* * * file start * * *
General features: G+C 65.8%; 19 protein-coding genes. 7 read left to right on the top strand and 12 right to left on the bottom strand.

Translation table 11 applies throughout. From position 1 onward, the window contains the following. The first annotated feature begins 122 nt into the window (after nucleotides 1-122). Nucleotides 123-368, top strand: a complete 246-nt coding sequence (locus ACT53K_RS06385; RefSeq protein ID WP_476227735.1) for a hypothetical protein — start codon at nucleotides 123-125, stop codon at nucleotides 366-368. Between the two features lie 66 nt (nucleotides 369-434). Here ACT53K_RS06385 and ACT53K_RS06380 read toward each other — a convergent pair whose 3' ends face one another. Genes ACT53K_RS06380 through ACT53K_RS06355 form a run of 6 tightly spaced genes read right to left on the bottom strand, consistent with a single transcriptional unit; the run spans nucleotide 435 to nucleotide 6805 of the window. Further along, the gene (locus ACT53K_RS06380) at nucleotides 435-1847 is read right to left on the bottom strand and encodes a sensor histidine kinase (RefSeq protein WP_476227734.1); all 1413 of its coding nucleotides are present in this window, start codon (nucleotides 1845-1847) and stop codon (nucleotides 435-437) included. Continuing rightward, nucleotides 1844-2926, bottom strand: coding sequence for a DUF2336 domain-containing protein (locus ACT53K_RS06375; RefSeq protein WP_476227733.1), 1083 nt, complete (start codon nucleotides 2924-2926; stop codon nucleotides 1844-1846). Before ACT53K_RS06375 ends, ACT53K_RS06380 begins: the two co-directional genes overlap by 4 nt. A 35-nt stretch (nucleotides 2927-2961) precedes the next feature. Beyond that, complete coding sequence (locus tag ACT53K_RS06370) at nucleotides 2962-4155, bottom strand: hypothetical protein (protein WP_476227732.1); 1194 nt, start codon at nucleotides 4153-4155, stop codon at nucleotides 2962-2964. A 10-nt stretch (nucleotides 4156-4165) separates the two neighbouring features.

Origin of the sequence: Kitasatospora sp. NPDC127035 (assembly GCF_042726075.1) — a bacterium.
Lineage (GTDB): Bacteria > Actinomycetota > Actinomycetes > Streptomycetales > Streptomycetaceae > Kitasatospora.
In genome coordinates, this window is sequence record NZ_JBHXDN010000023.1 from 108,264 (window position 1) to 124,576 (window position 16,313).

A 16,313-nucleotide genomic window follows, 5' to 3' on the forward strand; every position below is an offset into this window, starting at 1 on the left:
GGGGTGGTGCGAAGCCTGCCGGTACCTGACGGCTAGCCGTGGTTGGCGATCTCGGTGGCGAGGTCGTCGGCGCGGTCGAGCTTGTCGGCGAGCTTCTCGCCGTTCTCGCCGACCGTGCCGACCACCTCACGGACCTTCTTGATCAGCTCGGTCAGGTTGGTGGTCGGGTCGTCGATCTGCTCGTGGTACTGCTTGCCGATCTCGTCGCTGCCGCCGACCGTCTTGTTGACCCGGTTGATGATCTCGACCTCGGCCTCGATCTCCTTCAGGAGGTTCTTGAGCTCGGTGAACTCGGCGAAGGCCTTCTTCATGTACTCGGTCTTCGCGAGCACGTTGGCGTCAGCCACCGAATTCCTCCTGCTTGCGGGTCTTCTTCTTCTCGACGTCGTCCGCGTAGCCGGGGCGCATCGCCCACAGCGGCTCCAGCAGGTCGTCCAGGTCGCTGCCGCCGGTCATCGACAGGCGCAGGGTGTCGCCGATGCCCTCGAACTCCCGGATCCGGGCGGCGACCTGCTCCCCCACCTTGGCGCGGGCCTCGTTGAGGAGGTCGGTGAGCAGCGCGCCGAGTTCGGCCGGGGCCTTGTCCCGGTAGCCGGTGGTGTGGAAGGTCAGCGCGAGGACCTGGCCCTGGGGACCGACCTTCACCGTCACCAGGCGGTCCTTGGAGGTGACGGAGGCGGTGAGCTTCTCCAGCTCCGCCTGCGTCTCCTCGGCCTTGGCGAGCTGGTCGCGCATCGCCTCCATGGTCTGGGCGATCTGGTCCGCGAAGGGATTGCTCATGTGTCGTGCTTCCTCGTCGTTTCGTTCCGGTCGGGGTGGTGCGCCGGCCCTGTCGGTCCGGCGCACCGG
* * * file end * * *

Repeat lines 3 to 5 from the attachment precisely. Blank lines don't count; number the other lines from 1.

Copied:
Origin of the sequence: Kitasatospora sp. NPDC127035 (assembly GCF_042726075.1) — a bacterium.
Lineage (GTDB): Bacteria > Actinomycetota > Actinomycetes > Streptomycetales > Streptomycetaceae > Kitasatospora.
In genome coordinates, this window is sequence record NZ_JBHXDN010000023.1 from 108,264 (window position 1) to 124,576 (window position 16,313).